UNFCCC

UN Climate Negotiations (UNFCCC)

 

Climate change is a global challenge as emissions anywhere affect people everywhere. To respond to the climate crisis a rapid decarbonisation of our economies across the world is required. This is why internationally coordinated cooperation is needed. This is done under the United Nations Framework Convention on Climate Change, the UNFCCC.  

The UNFCCC COP21 Summit in Paris in December 2015 delivered the long sought outcomes for international climate action. For the first time in history all countries agreed to take drastic action to protect the planet from climate change, to jointly pursue efforts to limit temperature rise to 1.5°C, and to rapidly reduce emissions towards net zero in the second half of the century. In addition, the Paris Agreement created a framework for global climate policy by providing common rules for transparency and accountability, and the requirements for regular 5-year revision of countries’ targets and commitments.  

The EU’s current climate ambition is not consistent with the Paris Agreement.  

The requirement adopted in the Paris Agreement to pursue efforts to limit temperature increase to 1.5°C demands a reassessment of the EU’s climate and energy policies, and an increase in action by all sectors. Reduction of global emissions to net zero during the second half of the century requires most sectors in the EU to achieve zero emissions within the next couple of decades. Most urgently the EU should adopt timelines for fully phasing out the use of coal, gas and oil. 

As countries’ current  climate targerts (INDCs) are inadequate and lead to dangerous warming of more than 3°C, it is therefore critical that all countries improve their respective mitigation targets as soon as possible, to be ready by 2018 when the UNFCCC stocktake takes place. For the European climate and energy policies to be consistent with the Paris Agreement, the EU’s targets currently foreseen for 2030 must be revised upwards. The best opportunity for the EU to do this is within the legislative processes on the 2030 climate and energy package.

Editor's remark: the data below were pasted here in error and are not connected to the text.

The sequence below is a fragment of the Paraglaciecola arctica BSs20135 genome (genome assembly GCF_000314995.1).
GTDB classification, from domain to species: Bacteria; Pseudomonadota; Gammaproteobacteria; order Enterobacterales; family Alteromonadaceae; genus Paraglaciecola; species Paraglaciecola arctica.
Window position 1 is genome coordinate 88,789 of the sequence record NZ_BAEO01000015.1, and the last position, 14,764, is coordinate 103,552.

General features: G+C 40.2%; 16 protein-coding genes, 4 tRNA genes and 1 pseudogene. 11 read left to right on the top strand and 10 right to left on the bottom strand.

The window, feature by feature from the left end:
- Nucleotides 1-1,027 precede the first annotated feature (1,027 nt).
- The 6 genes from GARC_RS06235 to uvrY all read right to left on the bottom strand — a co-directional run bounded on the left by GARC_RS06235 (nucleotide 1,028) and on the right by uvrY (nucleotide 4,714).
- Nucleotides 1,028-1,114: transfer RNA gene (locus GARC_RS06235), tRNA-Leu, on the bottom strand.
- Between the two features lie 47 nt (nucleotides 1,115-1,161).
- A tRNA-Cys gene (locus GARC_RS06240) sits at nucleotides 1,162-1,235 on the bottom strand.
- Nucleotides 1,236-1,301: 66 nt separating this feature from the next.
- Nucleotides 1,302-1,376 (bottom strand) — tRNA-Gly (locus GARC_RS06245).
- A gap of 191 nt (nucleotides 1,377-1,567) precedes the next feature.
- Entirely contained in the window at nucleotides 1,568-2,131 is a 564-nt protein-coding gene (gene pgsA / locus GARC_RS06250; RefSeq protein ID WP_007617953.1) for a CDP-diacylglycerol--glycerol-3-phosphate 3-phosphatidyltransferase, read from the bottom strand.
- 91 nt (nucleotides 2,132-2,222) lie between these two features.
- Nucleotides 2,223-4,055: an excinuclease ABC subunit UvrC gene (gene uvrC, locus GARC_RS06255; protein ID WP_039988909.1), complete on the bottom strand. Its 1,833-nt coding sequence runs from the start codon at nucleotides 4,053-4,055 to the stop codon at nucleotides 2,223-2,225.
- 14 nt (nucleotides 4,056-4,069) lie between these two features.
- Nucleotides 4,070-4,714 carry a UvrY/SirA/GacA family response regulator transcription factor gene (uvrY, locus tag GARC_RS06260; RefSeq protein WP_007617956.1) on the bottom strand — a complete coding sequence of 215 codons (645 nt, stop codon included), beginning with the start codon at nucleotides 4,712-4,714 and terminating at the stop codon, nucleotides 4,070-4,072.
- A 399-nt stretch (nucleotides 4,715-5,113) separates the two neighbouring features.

CAN Europe has been working on the UN climate negotiations for more than 20 years and continues to engage actively and in cooperation with CAN International and other regional CAN nodes in the UNFCCC process. 

 

Contact

ULRIIKKA

Ulriikka Aarnio in Brussels
International Climate Policy Coordinator
ulriikka/at/caneurope.org
+32 2894 4674

Latest Publications on UN Climate Negotiations

  • EU divided on the need to increase its 2030 climate target

    15 EU environment ministers called today for increasing the EU’s climate target to limit warming to 1.5°C. The other ministers did not support such a commitment, turning their backs on the landmark IPCC report published yesterday.
  • Leaked EU strategy at odds with new IPCC report on 1.5°C

    In a draft long-term EU climate strategy leaked by the media today, the European Commission proposes three options for the EU’s long-term target: 80% emission reductions by 2050, reaching net zero emissions by 2070 and reaching net zero emissions by 2050. None of these targets reflect the urgency of action to keep temperature rise to 1.5°C enshrined in the IPCC report published earlier today.
  • Europe needs to step up climate action as scientists deliver unequivocal evidence for the need to stay below 1.5°C

    One day ahead of the EU Environment Ministers meeting expected to adopt the EU’s position for the upcoming UN Climate Summit COP24, the world’s leading body of climate scientists gave strong scientific evidence for the need to keep temperature rise to 1.5°C. The new IPCC report, ordered and endorsed by all world’s governments, showed that many of the dire consequences of future warming can be avoided by respecting this limit. It also confirmed that it is still possible, but requires a rapid and far-reaching shift across all sectors of the economy. Audio recording of the press briefing on the IPCC report with Jean-Pascal van Ypersele, Sandrine Dixson-Declève, Wendel Trio and Claire Roumet organized by CAN Europe on 8th October 2018 is available here
  • Juncker’s State of the Union: what’s the plan for the climate?

    Tomorrow’s State of the European Union address is a perfect opportunity for European Commission President Jean-Claude Juncker to reveal the progress so far in the development of the new EU long-term climate strategy. Stating his support for reducing emissions to net zero at the latest by 2050 and keeping temperature rise to 1.5C would be an appropriate and timely response to the unprecedented heat waves and forest fires that we have witnessed over the summer and the multiple calls from non-state actors, Member States and the European Parliament to scale up the EU’s climate action.
See All: UN Climate Negotiations (UNFCCC)